- During an otherwise quiet pregame, I got plenty of material for a Red Sox series preview I’ll be penning tomorrow, including exclusive interviews with Gardner and Joba Chamberlain. Joba starts Friday night against Jon Lester. The last time he was on Fenway’s mound was last July 25, when he pitched seven shutout innings to defeat Josh Beckett and the Red Sox, 1-0.
Back with ongoing commentary – rain or no rain.
No score after one under a light drizzle; CC Sabathia caught Jason Giambi looking at strike three to retire the A’s in order to start the game.
Speaking of weather, a makeup date for Monday’s rainout has been announced: Thursday, July 23. The Yankees lose an off day, the A’s a travel day and that becomes a four-game series. Other alternatives were a double-header on July 23 or playing here tomorrow afternoon. The Yankees travel to Boston and the A’s to Tampa, so it’s not like they have to fly across the country.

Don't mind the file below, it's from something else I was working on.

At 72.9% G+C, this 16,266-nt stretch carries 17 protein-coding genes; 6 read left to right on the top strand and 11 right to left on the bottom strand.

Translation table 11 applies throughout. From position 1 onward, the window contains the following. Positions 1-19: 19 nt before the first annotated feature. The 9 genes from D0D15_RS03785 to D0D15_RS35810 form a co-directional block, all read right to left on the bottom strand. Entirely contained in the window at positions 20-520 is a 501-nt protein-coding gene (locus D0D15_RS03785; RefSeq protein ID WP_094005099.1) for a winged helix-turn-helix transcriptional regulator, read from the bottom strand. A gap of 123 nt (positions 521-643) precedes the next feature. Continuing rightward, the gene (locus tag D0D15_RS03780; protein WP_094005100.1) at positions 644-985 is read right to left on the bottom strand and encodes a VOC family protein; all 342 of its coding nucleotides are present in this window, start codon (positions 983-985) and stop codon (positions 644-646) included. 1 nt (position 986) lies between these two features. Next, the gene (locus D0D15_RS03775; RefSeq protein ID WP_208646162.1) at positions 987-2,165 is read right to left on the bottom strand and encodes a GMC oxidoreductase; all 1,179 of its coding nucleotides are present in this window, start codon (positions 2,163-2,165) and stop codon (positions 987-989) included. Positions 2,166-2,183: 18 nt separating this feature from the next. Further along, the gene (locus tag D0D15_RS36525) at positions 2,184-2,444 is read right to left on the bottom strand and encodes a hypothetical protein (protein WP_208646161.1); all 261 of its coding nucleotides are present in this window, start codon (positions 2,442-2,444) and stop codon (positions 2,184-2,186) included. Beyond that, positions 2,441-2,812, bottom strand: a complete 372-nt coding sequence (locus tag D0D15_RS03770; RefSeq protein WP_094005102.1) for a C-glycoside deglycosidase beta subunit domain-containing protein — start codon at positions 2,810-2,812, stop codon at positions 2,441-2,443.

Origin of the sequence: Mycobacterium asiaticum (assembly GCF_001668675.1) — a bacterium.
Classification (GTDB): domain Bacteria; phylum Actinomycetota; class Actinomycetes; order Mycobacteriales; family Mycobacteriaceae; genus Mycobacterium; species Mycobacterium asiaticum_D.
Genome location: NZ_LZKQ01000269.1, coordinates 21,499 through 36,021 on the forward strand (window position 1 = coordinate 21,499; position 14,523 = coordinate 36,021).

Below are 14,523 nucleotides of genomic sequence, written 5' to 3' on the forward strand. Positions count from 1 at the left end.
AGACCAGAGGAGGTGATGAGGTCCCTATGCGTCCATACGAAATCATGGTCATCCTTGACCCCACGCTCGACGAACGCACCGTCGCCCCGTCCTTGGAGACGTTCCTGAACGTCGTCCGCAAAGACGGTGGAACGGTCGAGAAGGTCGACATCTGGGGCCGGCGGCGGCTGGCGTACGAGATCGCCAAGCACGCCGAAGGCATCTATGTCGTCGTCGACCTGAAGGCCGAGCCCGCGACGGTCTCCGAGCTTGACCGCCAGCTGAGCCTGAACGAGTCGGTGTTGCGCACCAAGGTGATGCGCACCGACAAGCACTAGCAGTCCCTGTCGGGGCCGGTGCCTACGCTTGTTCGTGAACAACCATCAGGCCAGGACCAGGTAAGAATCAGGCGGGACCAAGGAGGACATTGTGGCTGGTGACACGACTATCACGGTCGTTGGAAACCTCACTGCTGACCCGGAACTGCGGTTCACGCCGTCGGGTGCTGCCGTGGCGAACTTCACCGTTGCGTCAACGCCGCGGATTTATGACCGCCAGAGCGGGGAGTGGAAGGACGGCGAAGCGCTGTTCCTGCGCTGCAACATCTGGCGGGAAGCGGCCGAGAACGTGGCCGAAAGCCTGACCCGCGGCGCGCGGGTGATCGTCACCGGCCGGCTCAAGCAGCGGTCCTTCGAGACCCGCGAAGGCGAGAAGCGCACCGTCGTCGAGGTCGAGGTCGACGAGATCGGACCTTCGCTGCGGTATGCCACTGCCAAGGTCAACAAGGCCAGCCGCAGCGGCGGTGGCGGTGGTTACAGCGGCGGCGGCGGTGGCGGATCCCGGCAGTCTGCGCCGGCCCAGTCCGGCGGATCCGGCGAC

Kurt Suzuki’s three-run home run is being looked at by instant replay. The sets here are showing a fan reached over the left field wall and prevented an opportunity for Johnny Damon to make the catch. Obviously nobody has learned from Steve Bartman. We saw this in Baltimore, here on Sunday and it’s happened again.
It’s a home run and CC & Co. are down 3-0. Suzuki’s blast came after a walk and a hard-hit single to right by Jack Cust. Robinson Cano’s diving catch took away another hit by Mark Ellis.
Before the game I took my first walk around the entire Stadium, making stops at the Mohegian Sun Sports Bar and the Bleachers. The sports bar has been open to the public for the entire homestand, but that ends after today’s game when it turns into a membership club. You can purchase a season pass for a cool $750. Outside the place was a controlled line to get in; think of it like waiting to get into your favorite club.
Inside it’s an enclosed area offering top shelf liquor and a great shot of the field from dead center. Looking on the outside you’ll notice tinted windows, reason being is because it’s the batter’s eye, which also prohibits photography from the inside.